Class action lawsuit argues state isn’t doing enough to help children with mental health issues
Where do you go, to whom do you turn if your child needs mental health care? Child psychiatrists and parents agree: the options in Michigan are too few and far between.
This issue has led to a class action lawsuit against the state's Department of Health and Human Services. It was filed in 2018 against then-Governor Snyder, and it alleges the state has failed to meet its legal obligation under Medicaid to provide adequate services for children who have behavioral and mental health problems.
Earlier this month, federal judge Thomas Ludington ruled the lawsuit may proceed towards trial.
Former state senator and state representative David Honigman is the lead attorney in the case, and a partner at the law firm Mantese Honigman, PC.
Federal law entitles people with disabilities and mental or physical illnesses to have their medical treatment paid for by the state. Honigman says the state is falling short on that legal responsibility.
“There’s a lack of political responsiveness to the needs of the vulnerable,” Honigman said.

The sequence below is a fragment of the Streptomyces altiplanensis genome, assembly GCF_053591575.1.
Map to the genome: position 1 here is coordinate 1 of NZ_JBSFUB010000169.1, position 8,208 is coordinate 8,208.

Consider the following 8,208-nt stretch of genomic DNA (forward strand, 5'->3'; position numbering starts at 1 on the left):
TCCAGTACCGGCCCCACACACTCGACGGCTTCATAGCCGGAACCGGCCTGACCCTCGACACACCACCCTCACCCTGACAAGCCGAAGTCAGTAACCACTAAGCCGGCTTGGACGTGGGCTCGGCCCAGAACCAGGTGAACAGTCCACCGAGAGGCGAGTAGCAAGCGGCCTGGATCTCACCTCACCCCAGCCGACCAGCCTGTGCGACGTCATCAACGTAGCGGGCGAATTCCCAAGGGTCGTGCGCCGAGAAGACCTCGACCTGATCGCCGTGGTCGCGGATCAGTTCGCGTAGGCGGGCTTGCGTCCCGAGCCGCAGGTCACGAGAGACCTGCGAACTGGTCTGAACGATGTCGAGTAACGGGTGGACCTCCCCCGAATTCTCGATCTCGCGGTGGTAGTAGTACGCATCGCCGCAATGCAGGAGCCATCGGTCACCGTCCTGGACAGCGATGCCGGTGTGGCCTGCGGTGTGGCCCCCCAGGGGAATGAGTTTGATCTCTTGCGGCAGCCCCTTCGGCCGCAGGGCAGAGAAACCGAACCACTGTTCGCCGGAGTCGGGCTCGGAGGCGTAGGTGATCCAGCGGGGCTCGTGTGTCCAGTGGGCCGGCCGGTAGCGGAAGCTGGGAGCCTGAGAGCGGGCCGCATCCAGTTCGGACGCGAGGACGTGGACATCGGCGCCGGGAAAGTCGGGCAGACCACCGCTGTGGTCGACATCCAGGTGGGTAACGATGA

Honigman says this has major consequences for kids. He describes one of the seven cases in their lawsuit: a non-verbal 20-year-old boy who has has autism, intellectual disabilities, and cerebral palsy. For years, his mother had been requesting mental health services and medical attention for him. Honigman says that her son didn't receive services until he was 17, and when he did, only minimal services were offered to treat his autism.
“It’s easier to build a strong child than it is to repair a broken man or woman. That’s why the Medicaid law emphasizes early intervention to address the mental and physical health of our nation’s children,” Honigman said.
We reached out to the Michigan Department of Health and Human Services for comment and were provided this statement:
"We cannot comment on ongoing litigation, however, MDHHS is committed to working with partners to address mental health needs in Michigan."
Stateside's request to discuss the state's mental health system for children, more broadly, and what the department is doing to improve it, was declined.
This post was written by Stateside production assistant Katie Raymond.